Today I lead a service of memorial for a dear friend who died of cancer last Sunday. As I prepared for that service I read my morning dose of Spurgeon and knew the Lord had provided it for me. My friend, like many had suffered greatly before he entered into the salvation and joy of the Lord’s forever embrace in the kingdom of heaven. The Lord gave me an answer I have heard before but one I needed to hear again today. It is sad and hard to live East of Eden, but we are not alone for our King Jesus has come to join us and to give us hope. I wanted to share this in light of my own sorrow today and my hope in the gospel.
Saturday, May 31, 2014
This Morning’s Meditation
C. H. Spurgeon
“The king also himself passed over the brook Kidron.”—2 Samuel 15:23.
AVID passed that gloomy brook when flying with his mourning company from his traitor son. The man after God’s own heart was not exempt from trouble, nay, his life was full of it. He was both the Lord’s Anointed, and the Lord’s Afflicted. Why then should we expect to escape? At sorrow’s gates the noblest of our race have waited with ashes on their heads, wherefore then should we complain as though some strange thing had happened unto us?
The KING of kings himself was not favoured with a more cheerful or royal road. He passed over the filthy ditch of Kidron, through which the filth of Jerusalem flowed. God had one Son without sin, but not a single child without the rod. It is a great joy to believe that Jesus has been tempted in all points like as we are. What is our Kidron this morning? Is it a faithless friend, a sad bereavement, a slanderous reproach, a dark foreboding? The King has passed over all these. Is it bodily pain, poverty, persecution, or contempt? Over each of these Kidrons the King has gone before us. “In all our afflictions He was afflicted.” The idea of strangeness in our trials must be banished at once and for ever, for He who is the Head of all saints, knows by experience the grief which we think so peculiar. All the citizens of Zion must be free of the Honourable Company of Mourners, of which the Prince Immanuel is Head and Captain.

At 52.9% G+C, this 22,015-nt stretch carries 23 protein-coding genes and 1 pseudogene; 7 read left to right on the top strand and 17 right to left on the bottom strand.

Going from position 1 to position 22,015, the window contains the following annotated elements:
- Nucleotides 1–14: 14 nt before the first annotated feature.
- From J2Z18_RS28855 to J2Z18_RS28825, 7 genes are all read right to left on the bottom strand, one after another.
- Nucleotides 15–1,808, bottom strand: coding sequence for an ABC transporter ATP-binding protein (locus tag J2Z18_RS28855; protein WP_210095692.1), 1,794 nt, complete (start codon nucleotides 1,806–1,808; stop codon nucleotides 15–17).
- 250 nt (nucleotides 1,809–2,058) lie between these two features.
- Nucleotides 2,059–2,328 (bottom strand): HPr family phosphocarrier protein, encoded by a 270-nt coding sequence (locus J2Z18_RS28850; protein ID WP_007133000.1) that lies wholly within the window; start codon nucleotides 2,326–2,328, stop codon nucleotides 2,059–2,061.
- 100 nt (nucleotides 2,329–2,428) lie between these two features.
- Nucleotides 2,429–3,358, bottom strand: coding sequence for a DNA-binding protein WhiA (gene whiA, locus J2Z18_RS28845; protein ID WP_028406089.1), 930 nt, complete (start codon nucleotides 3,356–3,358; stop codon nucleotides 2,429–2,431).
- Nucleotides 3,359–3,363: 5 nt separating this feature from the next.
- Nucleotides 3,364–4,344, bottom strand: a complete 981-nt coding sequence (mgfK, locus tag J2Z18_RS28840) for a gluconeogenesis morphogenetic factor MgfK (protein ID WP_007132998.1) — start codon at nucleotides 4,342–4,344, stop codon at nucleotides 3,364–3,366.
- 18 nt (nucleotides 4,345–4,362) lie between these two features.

Notwithstanding the abasement of David, he yet returned in triumph to his city, and David’s Lord arose victorious from the grave; let us then be of good courage, for we also shall win the day. We shall yet with joy draw water out of the wells of salvation, though now for a season we have to pass by the noxious streams of sin and sorrow. Courage, soldiers of the Cross, the King himself triumphed after going over Kidron, and so shall you.